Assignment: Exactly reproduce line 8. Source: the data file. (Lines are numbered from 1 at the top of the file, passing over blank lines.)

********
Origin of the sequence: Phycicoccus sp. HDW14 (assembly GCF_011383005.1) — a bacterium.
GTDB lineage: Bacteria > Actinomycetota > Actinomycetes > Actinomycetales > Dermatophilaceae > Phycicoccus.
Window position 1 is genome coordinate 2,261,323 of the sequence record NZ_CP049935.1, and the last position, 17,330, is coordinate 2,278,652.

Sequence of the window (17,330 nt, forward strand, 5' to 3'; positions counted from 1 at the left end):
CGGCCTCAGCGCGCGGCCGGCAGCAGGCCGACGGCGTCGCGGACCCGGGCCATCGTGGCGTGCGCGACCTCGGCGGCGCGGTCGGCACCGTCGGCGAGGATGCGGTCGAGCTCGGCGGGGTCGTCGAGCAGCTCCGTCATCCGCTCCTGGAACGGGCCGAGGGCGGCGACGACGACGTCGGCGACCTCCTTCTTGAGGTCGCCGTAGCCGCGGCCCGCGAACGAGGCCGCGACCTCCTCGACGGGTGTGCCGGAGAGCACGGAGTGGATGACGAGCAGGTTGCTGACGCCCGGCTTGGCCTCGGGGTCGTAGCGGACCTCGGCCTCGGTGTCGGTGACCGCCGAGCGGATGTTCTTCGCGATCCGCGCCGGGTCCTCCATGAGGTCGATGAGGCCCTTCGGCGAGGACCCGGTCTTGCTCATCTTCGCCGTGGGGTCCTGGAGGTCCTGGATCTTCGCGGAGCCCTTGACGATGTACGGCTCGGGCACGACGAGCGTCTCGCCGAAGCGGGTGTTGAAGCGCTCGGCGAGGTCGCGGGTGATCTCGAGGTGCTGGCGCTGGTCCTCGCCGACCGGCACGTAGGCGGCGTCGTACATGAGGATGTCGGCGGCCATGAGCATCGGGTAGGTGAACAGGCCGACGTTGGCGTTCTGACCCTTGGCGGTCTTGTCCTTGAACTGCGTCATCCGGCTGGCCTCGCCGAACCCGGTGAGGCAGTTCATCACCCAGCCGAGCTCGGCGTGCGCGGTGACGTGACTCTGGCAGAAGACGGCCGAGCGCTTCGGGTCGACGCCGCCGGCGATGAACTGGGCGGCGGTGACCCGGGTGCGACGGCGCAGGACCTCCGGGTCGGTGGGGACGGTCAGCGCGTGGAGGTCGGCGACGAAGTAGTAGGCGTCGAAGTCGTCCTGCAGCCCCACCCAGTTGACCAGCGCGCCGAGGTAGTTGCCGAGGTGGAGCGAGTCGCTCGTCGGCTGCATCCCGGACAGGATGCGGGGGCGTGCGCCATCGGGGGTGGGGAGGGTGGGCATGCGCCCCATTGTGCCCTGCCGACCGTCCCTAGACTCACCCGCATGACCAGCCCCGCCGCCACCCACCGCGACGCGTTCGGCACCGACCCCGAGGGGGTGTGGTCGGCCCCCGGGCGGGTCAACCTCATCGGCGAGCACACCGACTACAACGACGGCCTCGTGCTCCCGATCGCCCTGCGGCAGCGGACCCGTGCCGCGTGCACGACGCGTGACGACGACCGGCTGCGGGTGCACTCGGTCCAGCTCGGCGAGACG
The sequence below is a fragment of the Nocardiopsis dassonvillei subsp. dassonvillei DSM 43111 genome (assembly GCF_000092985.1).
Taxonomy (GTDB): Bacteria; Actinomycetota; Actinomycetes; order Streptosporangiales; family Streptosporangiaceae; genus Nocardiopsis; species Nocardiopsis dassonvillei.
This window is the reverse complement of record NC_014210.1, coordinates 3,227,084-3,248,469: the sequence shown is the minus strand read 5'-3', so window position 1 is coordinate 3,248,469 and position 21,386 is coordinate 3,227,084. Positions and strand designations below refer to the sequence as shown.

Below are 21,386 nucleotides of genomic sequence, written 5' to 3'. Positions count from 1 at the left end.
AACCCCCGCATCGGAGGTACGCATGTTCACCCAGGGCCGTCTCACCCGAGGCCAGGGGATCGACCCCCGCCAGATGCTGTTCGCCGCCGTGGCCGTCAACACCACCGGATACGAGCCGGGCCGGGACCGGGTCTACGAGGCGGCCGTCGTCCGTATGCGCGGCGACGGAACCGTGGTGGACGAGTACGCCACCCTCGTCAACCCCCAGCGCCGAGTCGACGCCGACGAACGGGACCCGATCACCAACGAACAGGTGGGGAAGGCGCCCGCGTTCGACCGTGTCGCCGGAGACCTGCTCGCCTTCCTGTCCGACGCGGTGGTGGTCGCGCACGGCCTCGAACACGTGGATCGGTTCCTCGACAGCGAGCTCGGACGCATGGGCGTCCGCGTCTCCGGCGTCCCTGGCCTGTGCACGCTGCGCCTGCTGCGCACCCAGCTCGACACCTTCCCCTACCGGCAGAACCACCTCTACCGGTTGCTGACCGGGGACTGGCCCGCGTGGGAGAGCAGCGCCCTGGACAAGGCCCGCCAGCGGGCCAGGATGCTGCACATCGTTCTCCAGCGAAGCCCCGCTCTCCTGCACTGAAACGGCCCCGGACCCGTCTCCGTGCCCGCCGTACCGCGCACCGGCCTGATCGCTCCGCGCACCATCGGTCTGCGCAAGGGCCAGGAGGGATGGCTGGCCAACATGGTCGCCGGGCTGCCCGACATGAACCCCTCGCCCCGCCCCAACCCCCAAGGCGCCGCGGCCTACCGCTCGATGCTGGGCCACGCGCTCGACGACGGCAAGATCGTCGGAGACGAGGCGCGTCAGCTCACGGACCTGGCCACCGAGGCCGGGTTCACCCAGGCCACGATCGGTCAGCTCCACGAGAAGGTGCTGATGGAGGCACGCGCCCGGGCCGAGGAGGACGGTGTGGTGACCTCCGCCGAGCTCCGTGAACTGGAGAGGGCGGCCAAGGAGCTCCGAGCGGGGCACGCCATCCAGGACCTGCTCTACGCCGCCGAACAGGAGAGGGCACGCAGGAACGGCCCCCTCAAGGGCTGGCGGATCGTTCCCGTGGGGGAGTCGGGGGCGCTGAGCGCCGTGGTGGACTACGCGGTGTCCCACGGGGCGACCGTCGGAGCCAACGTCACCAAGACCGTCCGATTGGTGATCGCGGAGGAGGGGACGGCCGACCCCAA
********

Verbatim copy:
This window is the reverse complement of record NC_014210.1, coordinates 3,227,084-3,248,469: the sequence shown is the minus strand read 5'-3', so window position 1 is coordinate 3,248,469 and position 21,386 is coordinate 3,227,084. Positions and strand designations below refer to the sequence as shown.